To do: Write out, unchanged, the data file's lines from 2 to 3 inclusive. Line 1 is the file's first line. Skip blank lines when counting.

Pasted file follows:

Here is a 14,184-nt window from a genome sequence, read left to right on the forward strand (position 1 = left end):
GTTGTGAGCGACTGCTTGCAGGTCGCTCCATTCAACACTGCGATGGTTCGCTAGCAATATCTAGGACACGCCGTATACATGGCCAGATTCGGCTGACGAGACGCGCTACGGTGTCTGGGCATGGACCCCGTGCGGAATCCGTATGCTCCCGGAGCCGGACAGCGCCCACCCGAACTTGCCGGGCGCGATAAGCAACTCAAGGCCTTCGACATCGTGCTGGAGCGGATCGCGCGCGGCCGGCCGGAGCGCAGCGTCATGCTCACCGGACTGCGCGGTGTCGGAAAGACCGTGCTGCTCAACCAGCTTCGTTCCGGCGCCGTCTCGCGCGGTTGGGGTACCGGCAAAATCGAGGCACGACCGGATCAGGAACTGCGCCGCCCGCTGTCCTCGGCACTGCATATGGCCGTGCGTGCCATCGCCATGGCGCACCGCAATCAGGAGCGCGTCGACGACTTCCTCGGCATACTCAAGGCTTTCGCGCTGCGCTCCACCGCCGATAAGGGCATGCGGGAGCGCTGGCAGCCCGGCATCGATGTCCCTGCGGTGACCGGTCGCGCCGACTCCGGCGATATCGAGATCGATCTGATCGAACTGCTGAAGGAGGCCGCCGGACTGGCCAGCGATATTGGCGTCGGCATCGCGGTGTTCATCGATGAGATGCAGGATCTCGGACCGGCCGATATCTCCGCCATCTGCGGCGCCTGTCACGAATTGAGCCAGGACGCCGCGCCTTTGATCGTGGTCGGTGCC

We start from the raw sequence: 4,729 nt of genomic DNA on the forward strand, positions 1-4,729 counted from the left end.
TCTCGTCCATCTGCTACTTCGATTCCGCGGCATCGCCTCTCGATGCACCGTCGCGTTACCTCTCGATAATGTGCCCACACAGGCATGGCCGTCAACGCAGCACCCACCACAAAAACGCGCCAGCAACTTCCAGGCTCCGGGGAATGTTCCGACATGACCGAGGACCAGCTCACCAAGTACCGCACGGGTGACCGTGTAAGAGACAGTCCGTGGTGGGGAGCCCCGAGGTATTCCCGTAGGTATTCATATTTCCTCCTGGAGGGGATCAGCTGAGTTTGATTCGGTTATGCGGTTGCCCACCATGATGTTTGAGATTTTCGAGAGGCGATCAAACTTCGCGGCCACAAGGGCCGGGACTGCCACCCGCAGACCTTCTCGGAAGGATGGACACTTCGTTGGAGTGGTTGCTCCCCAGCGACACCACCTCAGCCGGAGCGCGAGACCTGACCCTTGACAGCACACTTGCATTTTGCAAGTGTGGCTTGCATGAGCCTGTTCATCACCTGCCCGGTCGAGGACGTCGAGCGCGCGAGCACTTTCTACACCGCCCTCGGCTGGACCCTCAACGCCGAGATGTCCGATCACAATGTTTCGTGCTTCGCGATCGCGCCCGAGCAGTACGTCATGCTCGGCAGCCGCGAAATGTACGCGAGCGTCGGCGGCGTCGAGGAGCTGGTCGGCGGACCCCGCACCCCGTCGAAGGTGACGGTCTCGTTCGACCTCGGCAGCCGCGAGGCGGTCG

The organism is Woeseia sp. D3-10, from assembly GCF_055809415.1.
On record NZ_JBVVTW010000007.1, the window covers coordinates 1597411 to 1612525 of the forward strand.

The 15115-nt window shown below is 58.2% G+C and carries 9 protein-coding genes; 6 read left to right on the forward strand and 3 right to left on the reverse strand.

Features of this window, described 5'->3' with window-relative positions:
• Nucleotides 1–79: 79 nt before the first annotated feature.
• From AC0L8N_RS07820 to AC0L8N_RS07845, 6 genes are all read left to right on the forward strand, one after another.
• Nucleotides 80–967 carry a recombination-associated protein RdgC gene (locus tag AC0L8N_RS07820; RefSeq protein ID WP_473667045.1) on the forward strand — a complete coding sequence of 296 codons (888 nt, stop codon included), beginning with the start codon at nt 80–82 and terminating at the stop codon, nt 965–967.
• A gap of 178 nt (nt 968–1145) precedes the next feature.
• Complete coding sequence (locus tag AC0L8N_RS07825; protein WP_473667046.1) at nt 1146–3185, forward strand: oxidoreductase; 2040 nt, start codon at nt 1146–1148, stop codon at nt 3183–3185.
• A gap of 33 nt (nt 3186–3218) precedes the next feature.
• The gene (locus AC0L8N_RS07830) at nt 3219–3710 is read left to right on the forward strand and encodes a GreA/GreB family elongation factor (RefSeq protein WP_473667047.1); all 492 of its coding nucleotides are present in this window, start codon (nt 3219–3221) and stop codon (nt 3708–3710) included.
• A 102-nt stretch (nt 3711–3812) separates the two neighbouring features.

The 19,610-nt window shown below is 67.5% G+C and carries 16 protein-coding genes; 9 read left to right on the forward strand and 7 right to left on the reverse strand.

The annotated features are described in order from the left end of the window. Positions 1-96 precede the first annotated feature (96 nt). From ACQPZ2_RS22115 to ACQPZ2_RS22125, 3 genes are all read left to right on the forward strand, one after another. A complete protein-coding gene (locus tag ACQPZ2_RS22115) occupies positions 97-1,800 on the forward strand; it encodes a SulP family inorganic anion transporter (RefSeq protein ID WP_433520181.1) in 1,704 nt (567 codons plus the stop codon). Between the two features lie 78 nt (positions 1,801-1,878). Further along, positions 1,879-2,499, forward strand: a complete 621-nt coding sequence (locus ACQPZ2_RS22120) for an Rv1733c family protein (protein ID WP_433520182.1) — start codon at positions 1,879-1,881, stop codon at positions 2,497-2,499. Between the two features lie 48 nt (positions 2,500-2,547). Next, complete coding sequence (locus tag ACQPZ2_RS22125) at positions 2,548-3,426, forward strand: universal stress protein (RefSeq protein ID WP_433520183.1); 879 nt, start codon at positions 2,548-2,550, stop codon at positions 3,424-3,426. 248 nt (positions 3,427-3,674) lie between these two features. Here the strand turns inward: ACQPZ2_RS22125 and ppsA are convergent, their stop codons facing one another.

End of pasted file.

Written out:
GTTGTGAGCGACTGCTTGCAGGTCGCTCCATTCAACACTGCGATGGTTCGCTAGCAATATCTAGGACACGCCGTATACATGGCCAGATTCGGCTGACGAGACGCGCTACGGTGTCTGGGCATGGACCCCGTGCGGAATCCGTATGCTCCCGGAGCCGGACAGCGCCCACCCGAACTTGCCGGGCGCGATAAGCAACTCAAGGCCTTCGACATCGTGCTGGAGCGGATCGCGCGCGGCCGGCCGGAGCGCAGCGTCATGCTCACCGGACTGCGCGGTGTCGGAAAGACCGTGCTGCTCAACCAGCTTCGTTCCGGCGCCGTCTCGCGCGGTTGGGGTACCGGCAAAATCGAGGCACGACCGGATCAGGAACTGCGCCGCCCGCTGTCCTCGGCACTGCATATGGCCGTGCGTGCCATCGCCATGGCGCACCGCAATCAGGAGCGCGTCGACGACTTCCTCGGCATACTCAAGGCTTTCGCGCTGCGCTCCACCGCCGATAAGGGCATGCGGGAGCGCTGGCAGCCCGGCATCGATGTCCCTGCGGTGACCGGTCGCGCCGACTCCGGCGATATCGAGATCGATCTGATCGAACTGCTGAAGGAGGCCGCCGGACTGGCCAGCGATATTGGCGTCGGCATCGCGGTGTTCATCGATGAGATGCAGGATCTCGGACCGGCCGATATCTCCGCCATCTGCGGCGCCTGTCACGAATTGAGCCAGGACGCCGCGCCTTTGATCGTGGTCGGTGCC

We start from the raw sequence: 4,729 nt of genomic DNA on the forward strand, positions 1-4,729 counted from the left end.